Q&A: What problems can be associated with a low Apgar score?
My baby had a one-minute APGAR score of 1 and a five-minute APGAR score of 9. She has had frequent infections and gastric reflux for her first six months. Are these problems related to the low initial APGAR score?
To answer your question, I think it will be most helpful to explain what Apgar scores are, how they are determined, and what they can (and can’t) tell us. The Apgar score was designed and is used to help determine which newborns need extra medical attention and care. Scores are typically given at one and five minutes after birth as a quick and general way to assess newborns’ overall well-being and (when necessary) their response to resuscitation. These scores are based on five different factors: activity level (muscle tone), heart rate, breathing, grimace/cry (also referred to as reflex irritability and an indicator of responsiveness), and appearance of the skin. For each of these factors, newborns are given a score of 0, 1, or 2, making the highest score possible a 10. <
That said, it’s worth noting that scores can be somewhat subjective and can definitely be influenced by lots of things, including medications, trauma, infection, and prematurity (to name but a few). They can also be very inter-related such that a low score in one category can result in low scores in the others. A baby who is slow to start breathing on his or her own, for example, is more likely to also have a slow heart rate, look a bit blue, be a bit floppy, and be less responsive until his/her breathing kicks in—resulting not only in a low (0 or 1) score for breathing, but for all the other categories as well. To more specifically address the scenario like what you experienced where a baby receives a low one-minute score followed by a normal five-minute score (considered to be anywhere from 7 to 10), let me also point out that the importance of a low one-minute Apgar has not been shown to correlate with poor future outcomes.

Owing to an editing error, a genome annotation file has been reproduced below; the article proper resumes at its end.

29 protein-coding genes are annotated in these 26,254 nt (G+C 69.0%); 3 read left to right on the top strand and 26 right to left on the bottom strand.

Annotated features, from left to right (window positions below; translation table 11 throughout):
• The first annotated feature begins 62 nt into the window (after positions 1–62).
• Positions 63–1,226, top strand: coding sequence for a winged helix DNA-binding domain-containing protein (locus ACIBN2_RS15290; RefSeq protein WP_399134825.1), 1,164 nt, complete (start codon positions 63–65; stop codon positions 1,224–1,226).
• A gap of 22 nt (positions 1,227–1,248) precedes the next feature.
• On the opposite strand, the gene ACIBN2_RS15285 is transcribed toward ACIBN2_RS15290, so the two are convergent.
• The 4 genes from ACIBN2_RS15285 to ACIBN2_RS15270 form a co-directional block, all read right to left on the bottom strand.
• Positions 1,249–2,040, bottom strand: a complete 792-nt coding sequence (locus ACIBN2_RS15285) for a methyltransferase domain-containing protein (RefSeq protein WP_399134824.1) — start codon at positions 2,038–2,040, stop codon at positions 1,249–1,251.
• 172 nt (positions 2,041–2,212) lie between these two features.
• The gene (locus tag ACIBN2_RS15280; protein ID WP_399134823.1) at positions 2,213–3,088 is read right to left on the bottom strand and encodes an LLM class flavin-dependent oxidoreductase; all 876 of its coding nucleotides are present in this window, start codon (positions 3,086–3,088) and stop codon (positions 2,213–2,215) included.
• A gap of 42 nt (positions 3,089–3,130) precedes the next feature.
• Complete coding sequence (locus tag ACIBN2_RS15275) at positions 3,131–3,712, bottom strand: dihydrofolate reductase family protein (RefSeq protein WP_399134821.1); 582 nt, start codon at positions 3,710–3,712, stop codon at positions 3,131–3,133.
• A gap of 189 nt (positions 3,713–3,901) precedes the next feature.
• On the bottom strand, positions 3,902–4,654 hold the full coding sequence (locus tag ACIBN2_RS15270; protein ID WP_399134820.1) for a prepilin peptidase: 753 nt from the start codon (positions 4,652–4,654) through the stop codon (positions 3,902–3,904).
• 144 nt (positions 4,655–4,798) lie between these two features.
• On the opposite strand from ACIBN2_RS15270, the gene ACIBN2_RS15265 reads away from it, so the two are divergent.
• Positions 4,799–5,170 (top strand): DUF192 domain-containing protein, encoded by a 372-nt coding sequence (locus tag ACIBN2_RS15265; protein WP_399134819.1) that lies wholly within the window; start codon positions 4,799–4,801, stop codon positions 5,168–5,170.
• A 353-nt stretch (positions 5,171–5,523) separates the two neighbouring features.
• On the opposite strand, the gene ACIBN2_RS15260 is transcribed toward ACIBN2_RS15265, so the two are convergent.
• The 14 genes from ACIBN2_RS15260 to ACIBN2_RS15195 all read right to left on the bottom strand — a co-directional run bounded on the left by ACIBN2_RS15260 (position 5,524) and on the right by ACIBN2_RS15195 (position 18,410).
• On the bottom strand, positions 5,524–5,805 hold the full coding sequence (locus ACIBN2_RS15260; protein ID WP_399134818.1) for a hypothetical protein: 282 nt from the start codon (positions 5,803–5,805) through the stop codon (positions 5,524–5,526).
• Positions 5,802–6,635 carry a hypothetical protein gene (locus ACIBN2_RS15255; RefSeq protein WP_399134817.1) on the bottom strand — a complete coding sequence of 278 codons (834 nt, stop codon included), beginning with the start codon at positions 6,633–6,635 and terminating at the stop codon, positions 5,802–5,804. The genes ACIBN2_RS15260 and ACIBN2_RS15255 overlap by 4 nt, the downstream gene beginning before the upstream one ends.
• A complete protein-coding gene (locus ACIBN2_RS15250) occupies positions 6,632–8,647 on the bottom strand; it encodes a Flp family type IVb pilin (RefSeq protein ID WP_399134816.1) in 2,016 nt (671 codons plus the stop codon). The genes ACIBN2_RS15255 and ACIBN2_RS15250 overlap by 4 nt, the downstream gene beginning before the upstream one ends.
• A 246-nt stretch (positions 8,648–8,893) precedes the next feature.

Having said all that, you can hopefully better understand that a baby’s Apgar scores alone (especially when the five-minute score is absolutely normal) don’t serve as useful predictors of future infections or the presence of gastric reflux—two very common occurrences that unfortunately afflict lots of babies during their first year, irregardless of their newborn Apgar scores.